THE THOUSAND-MILE WAR. by Brian Garfield. The sea was rough and savage icy winds swept the barren islands as American men and machines battled the determined Japanese on American soil.
The Thousand-Mile War,a powerful story of the battles of the United States and Japan on the bitter rim of the North Pacific, has been acclaimed as one of the great accounts of World War II. Brian Garfield, a novelist and screenwriter whose works have sold some 20 million copies, was searching for a new subject when he came upon the story of this "forgotten war" in Alaska. He found the history of the brave men who had served in the Aleutians so compelling and so little known that he wrote the first full-length history of the Aleutian campaign, and the book remains a favorite among Alaskans.
Now, half a century after the war ended, more of the fog has been lifted. In the updated University of Alaska Press edition, Garfield supplements his original account, which were drawn from statistics, personal interviews, letters, and diaries, with more recently declassified photographs and many more illustrations.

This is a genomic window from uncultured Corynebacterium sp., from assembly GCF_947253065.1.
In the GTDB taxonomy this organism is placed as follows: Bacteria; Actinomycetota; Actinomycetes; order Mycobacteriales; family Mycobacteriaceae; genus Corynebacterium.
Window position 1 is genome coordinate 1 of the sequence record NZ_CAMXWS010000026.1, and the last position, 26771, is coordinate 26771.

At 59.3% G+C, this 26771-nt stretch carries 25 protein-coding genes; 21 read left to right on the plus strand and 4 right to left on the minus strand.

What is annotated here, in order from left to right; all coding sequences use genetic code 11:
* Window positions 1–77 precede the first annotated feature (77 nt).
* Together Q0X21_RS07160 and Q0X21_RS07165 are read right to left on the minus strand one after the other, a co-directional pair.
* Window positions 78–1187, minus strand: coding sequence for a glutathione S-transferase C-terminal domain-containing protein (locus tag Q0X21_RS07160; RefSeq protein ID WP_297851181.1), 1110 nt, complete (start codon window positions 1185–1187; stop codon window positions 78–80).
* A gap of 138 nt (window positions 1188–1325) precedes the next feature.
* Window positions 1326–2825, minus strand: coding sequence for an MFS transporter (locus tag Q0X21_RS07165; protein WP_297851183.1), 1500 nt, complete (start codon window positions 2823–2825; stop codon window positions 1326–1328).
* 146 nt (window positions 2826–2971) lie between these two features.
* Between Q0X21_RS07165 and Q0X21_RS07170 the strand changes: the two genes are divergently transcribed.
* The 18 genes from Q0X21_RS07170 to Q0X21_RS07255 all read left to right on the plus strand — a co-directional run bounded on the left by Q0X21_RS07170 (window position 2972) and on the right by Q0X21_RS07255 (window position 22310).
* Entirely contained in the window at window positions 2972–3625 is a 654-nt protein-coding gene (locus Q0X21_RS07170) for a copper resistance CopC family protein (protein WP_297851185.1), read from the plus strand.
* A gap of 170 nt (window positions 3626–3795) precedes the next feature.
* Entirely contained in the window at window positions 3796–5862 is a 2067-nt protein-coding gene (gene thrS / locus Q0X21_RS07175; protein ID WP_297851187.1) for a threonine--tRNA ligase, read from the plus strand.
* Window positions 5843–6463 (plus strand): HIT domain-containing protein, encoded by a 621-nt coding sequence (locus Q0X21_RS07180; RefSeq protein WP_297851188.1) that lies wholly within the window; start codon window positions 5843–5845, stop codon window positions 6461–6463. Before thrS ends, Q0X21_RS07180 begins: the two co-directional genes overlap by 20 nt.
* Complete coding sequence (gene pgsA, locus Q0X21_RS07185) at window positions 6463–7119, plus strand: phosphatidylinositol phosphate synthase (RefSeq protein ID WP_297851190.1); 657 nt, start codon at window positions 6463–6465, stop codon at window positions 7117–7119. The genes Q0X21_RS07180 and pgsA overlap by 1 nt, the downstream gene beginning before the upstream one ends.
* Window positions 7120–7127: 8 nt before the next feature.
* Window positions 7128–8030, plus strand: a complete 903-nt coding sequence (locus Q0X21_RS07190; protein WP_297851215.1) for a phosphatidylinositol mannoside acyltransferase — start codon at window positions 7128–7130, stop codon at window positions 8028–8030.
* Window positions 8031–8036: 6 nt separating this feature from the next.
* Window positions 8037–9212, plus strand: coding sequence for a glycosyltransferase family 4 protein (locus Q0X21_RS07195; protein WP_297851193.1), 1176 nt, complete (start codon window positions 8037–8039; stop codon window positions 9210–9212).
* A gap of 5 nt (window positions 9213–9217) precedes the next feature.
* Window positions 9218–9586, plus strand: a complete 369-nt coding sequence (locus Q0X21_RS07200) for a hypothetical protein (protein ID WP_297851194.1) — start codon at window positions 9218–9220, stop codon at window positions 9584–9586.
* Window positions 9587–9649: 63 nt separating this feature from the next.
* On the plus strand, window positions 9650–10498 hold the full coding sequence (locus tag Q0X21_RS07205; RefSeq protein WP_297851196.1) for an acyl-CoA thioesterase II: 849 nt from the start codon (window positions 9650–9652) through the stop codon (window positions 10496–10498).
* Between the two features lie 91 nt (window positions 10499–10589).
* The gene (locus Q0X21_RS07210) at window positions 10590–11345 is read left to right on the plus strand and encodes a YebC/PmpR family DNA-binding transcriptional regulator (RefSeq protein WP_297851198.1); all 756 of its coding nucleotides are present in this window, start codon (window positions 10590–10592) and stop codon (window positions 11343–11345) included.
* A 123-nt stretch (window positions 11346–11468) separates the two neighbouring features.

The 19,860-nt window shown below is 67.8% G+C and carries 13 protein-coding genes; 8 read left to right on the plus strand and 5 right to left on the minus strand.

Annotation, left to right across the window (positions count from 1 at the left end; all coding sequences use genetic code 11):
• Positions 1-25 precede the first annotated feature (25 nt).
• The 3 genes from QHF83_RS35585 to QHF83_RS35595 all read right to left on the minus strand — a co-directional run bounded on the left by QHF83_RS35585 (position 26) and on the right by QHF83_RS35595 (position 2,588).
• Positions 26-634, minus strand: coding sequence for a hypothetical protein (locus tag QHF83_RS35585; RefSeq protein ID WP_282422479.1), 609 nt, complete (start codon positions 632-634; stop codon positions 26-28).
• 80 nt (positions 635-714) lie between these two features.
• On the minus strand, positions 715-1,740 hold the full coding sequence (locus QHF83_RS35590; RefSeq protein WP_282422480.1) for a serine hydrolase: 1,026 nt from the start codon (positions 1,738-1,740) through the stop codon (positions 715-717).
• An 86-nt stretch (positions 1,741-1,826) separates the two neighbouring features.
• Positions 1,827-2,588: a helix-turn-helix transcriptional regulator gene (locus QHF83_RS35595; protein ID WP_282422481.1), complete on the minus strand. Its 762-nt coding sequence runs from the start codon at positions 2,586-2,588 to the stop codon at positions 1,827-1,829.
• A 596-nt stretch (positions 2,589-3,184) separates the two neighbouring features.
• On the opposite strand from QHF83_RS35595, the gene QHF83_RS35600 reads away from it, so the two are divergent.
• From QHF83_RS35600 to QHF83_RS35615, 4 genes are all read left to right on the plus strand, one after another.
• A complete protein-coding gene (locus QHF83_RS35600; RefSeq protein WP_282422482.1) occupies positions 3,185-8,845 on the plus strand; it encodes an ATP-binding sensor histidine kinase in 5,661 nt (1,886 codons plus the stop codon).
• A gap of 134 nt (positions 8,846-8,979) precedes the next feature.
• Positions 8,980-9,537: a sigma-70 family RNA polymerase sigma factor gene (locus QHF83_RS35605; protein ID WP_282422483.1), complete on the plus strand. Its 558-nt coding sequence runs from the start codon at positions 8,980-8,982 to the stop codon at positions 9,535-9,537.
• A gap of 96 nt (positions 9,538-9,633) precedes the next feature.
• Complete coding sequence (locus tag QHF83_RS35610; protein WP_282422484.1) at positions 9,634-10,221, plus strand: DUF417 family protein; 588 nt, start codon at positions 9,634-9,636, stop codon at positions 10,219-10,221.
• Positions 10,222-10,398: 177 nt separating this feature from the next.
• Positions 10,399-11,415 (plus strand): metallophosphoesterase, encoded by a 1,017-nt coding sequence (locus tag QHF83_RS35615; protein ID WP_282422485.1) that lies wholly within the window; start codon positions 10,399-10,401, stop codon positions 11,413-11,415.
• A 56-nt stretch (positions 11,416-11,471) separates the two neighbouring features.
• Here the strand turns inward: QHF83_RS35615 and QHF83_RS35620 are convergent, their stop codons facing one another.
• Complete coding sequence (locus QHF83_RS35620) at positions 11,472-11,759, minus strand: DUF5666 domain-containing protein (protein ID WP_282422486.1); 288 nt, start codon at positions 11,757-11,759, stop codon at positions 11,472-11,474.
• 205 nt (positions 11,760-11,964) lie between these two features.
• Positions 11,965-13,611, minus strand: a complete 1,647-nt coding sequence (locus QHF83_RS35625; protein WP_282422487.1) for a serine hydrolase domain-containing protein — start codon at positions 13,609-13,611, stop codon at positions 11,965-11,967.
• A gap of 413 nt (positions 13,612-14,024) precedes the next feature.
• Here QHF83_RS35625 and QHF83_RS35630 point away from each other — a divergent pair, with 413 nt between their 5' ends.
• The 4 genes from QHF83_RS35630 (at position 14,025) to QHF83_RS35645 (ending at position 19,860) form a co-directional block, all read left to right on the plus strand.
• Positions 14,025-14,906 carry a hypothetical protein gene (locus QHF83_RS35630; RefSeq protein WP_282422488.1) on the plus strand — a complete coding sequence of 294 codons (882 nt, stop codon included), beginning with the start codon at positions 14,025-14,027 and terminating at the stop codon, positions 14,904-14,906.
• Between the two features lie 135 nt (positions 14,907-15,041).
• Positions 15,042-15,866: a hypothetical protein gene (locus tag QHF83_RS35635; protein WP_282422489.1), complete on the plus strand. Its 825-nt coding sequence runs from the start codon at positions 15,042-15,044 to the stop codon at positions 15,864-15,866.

American casualties were heavy: 549 KIA, 1,148 WIA, 2,132 Non-Combat casualties. Over 600 aircraft were lost, but only 100 due to enemy action. The Navy lost 3 destroyers and one submarine. Japanese loses were 4,000+ KIA, 3 destroyers, 5 subs, 9 transport ships, and 200+ aircraft. The narrative follows the 15 month campaign chronologically, tracing events and battles alike. U.S. Army's 7th Infantry Division, US Navy, and USAAF. This classic edition incorporates previously classified photographs with formal accounts and personal stories from the participants. 456 pages.
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